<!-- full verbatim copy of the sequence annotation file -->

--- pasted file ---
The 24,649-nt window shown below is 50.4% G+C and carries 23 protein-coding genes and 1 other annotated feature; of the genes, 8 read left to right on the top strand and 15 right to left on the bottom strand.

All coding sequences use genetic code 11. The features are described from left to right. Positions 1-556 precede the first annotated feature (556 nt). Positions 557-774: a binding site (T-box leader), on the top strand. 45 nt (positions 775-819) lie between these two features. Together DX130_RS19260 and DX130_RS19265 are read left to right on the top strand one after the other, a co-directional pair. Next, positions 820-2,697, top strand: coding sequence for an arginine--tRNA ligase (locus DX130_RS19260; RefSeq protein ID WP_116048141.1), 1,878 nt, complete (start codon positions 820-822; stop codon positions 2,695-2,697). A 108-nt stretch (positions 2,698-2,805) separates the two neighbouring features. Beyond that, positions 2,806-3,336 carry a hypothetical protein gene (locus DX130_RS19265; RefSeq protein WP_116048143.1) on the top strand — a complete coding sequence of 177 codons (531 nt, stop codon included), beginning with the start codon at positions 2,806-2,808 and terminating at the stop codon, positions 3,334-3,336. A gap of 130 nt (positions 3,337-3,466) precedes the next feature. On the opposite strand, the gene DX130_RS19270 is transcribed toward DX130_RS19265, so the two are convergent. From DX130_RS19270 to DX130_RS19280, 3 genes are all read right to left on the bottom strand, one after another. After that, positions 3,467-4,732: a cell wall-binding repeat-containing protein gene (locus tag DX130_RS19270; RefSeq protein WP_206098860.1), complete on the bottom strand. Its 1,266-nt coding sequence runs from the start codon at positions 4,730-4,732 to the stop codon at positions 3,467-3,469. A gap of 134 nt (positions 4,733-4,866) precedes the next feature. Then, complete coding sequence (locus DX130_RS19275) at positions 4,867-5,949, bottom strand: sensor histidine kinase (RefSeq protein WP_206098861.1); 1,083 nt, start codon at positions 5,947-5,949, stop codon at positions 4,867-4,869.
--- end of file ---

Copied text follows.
The 24,649-nt window shown below is 50.4% G+C and carries 23 protein-coding genes and 1 other annotated feature; of the genes, 8 read left to right on the top strand and 15 right to left on the bottom strand.

All coding sequences use genetic code 11. The features are described from left to right. Positions 1-556 precede the first annotated feature (556 nt). Positions 557-774: a binding site (T-box leader), on the top strand. 45 nt (positions 775-819) lie between these two features. Together DX130_RS19260 and DX130_RS19265 are read left to right on the top strand one after the other, a co-directional pair. Next, positions 820-2,697, top strand: coding sequence for an arginine--tRNA ligase (locus DX130_RS19260; RefSeq protein ID WP_116048141.1), 1,878 nt, complete (start codon positions 820-822; stop codon positions 2,695-2,697). A 108-nt stretch (positions 2,698-2,805) separates the two neighbouring features. Beyond that, positions 2,806-3,336 carry a hypothetical protein gene (locus DX130_RS19265; RefSeq protein WP_116048143.1) on the top strand — a complete coding sequence of 177 codons (531 nt, stop codon included), beginning with the start codon at positions 2,806-2,808 and terminating at the stop codon, positions 3,334-3,336. A gap of 130 nt (positions 3,337-3,466) precedes the next feature. On the opposite strand, the gene DX130_RS19270 is transcribed toward DX130_RS19265, so the two are convergent. From DX130_RS19270 to DX130_RS19280, 3 genes are all read right to left on the bottom strand, one after another. After that, positions 3,467-4,732: a cell wall-binding repeat-containing protein gene (locus tag DX130_RS19270; RefSeq protein WP_206098860.1), complete on the bottom strand. Its 1,266-nt coding sequence runs from the start codon at positions 4,730-4,732 to the stop codon at positions 3,467-3,469. A gap of 134 nt (positions 4,733-4,866) precedes the next feature. Then, complete coding sequence (locus DX130_RS19275) at positions 4,867-5,949, bottom strand: sensor histidine kinase (RefSeq protein WP_206098861.1); 1,083 nt, start codon at positions 5,947-5,949, stop codon at positions 4,867-4,869.